The climate risk factors express how the innate characteristics of a species — their body size and temperature tolerance — intersect with past, present and future ocean conditions at all locations where they are found.

The resulting risk scale ranges from negligible (lowest) to critical (highest) and represents both the severity of harmful climate impacts on species and their likelihood of occurring.

Divergent climate futures

Our study focuses on two possible shared socioeconomic pathway scenarios of how future society — and the greenhouse gas emissions it produces — could transpire. The results paint two wildly divergent pictures for marine life and people.

In the high emissions scenario, the global average ocean temperature will increase by three to five degrees Celcius by 2100. Under this scenario, almost 90 per cent of the 25,000 species we assessed were at a “high” or “critical” climate risk. The average species was at risk across 85 per cent of its geographic range.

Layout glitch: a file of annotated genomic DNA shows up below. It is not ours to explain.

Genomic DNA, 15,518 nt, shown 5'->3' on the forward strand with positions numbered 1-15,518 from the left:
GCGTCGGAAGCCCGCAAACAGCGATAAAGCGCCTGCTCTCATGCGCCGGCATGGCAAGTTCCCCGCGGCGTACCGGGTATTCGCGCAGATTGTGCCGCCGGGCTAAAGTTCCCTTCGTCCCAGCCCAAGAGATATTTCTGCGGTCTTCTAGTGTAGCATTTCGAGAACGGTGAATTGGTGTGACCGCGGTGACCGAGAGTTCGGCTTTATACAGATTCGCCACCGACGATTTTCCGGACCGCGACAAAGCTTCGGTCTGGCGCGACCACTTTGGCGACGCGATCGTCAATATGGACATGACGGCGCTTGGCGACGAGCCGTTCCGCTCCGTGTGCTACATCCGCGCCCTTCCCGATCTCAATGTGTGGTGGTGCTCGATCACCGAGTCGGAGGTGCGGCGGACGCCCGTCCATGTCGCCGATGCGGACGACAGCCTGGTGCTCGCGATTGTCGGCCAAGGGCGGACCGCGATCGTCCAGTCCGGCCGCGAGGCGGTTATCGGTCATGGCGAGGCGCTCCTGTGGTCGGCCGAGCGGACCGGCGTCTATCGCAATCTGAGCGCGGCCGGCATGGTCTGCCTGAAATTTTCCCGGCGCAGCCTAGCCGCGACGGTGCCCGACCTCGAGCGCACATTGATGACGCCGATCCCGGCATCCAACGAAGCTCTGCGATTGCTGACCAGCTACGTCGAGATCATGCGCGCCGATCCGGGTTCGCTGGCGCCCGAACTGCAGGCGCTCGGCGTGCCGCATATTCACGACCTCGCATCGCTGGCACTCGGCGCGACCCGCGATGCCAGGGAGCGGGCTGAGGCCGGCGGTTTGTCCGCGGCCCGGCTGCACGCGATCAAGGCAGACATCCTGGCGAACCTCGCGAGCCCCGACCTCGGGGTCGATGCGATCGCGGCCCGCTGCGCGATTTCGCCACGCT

The risk is highest in the subtropical and tropical ecosystems that tend to be biodiversity hotspots and in nearshore ecosystems that support 96 per cent of the global fish catch.

The proportion of marine species at high or critical climate risk under high emissions by 2100. Darkest red shading denotes the highest risk areas, and darkest blue the lowest. Source: Daniel G Boyce

Top predators like sharks and tunas were at significantly higher risk than species further down the food chain, like forage fishes. Such predators can have massive effects on ecosystem structure and functioning.

Our findings also suggest severe ripple effects for people who most rely on the ocean. Under high emissions, climate risks for fished species such as cod and lobsters were consistently greater within the territories of low-income nations, where people depend more on fisheries to meet their nutritional needs.

Our study stresses that we are at a critical fork in the road and that choosing a more sustainable path that prioritizes climate mitigation will lead to clear benefits for ocean life and people.